Topic: Media Research Center
Public radio-hating Tim Graham was apoplectic in an Aug. 20 post:
On Tuesday morning, syndicated talk-radio host Chris Plante mocked "National Panhandler Radio" for having some seriously high salaries for a taxpayer-subsidized network that begs for listener donations in pledge drives. Plante cited tweets by Washington Post media reporter Paul Farhi from the latest IRS 990 form for nonprofits revealing the high salaries of NPR stars.
Plante marveled first at Weekend Edition Saturday host Scott Simon, who is a one-day-a-week anchor and yet made $479,578. Farhi reported this was a 16 percent pay increase. Plante underlined "That is more than the President of the United States" for one day's work, and insisted he would love to get a job with that much pay for that little on-air time.
Farhi also noted Morning Edition host Steve Inskeep's salary is $509,680 (a 10.5 percent raise); and (now-retired) All Things Considered host Robert Siegel made $455,109 (up 5 percent).
The IRS form also reveals another Saturday NPR host -- Peter Sagal, hosting a game show called Wait! Wait! Don't Tell Me -- earning $394,091. That's making a president-level salary for uncorking nasty jokes like a fake book interview smearing George W. Bush as a drunk and Dick Cheney being the Grim Reaper.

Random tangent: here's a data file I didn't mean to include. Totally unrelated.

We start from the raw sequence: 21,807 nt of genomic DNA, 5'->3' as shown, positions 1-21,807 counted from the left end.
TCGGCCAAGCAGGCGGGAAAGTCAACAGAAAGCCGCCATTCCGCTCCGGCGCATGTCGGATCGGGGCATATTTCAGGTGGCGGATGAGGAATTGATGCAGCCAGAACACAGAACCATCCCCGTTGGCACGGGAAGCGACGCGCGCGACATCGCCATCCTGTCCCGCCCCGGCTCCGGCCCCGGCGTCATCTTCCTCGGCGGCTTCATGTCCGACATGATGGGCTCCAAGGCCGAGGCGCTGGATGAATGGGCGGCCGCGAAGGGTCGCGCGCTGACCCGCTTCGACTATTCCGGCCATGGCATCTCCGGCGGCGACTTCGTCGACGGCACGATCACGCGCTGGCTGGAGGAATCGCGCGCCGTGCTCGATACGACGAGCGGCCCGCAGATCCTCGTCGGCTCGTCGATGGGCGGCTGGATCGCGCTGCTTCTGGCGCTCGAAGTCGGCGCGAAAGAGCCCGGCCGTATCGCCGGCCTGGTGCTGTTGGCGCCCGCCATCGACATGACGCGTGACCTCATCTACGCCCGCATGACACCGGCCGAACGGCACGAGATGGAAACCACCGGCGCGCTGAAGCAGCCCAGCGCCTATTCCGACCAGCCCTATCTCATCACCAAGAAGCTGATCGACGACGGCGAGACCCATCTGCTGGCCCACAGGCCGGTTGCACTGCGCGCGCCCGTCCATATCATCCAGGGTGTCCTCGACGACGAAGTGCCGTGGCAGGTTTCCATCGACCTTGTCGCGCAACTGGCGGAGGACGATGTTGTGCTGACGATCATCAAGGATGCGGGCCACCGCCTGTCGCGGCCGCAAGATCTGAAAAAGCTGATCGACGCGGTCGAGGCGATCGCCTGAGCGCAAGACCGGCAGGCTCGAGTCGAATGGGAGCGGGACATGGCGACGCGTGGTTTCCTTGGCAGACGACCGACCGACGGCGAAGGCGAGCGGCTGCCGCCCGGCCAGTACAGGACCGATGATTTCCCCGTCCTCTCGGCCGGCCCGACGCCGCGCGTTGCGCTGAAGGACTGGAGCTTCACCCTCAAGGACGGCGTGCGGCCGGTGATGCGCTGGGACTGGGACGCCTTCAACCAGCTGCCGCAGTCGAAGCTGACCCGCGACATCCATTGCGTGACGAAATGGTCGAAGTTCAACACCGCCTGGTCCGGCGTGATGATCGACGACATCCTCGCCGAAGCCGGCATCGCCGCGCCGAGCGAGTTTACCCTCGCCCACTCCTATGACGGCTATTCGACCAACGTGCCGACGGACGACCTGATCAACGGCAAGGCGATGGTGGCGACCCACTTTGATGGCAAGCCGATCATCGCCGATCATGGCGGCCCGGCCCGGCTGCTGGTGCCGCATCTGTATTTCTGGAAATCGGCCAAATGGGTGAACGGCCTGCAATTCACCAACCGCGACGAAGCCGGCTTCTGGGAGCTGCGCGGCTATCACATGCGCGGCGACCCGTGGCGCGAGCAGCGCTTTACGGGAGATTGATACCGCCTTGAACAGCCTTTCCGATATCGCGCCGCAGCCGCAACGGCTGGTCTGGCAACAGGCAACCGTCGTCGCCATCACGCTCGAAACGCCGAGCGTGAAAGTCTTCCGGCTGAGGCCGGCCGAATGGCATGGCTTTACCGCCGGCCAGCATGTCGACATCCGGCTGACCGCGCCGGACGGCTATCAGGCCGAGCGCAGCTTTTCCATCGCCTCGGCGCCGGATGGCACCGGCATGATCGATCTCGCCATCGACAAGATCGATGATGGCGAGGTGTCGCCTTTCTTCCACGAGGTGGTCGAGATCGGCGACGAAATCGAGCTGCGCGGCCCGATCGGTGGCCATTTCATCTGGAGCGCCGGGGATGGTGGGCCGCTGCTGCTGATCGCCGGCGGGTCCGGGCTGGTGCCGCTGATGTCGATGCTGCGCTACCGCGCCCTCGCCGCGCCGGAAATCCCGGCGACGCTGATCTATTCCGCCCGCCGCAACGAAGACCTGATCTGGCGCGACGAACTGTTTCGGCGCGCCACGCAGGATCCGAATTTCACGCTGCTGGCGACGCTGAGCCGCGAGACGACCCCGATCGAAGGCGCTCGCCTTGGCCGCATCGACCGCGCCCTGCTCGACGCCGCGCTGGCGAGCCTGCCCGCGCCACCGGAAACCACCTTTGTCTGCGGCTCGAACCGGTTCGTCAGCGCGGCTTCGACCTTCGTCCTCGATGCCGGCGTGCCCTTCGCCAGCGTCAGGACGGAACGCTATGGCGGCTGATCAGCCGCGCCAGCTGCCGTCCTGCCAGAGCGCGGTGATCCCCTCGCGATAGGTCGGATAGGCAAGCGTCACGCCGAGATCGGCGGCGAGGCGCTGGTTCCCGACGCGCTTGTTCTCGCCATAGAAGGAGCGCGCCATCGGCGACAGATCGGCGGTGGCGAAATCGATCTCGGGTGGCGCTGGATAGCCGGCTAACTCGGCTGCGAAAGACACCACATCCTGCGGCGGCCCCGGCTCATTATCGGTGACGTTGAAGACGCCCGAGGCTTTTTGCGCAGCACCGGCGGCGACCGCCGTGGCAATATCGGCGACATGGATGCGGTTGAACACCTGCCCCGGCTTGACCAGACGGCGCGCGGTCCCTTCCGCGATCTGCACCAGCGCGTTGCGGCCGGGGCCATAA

Former Morning Edition anchor (now Special Correspondent) Melissa Block was listed at $323,836.
What's missing here, of course, is context -- Graham would rather have you believe that NPR hosts are overpaid without being challenged on it. But in fact, those salaries are very much in line what similar hosts make in the private sector, and typically, to attract talent, public broadcasting arguably must pay salaries commensurate with the private sector.
A 2015 survey showed that morning-show radio hosts can make as much as $400,000 a year depending on the market, and a nationally syndicated radio host can rake in as much as $ 1 million a year. Meanwhile, a 2018 survey showed the highest-paid national radio hosts making millions. For instance, Graham's idol, Rush Limbaugh, makes a reported $77 million a year.
Puts those NPR salaries in perspective, don't they? Not that Graham will ever concede that, of course.
Further, Plante and Graham's mocking of Simon for purportedly working only one day a week for that salary ignores the fact that there are hours of show prep involved to make that show. There's also the fact that Simon has hosted the show almost continuously since 1985 and has presumably earned a raise or two.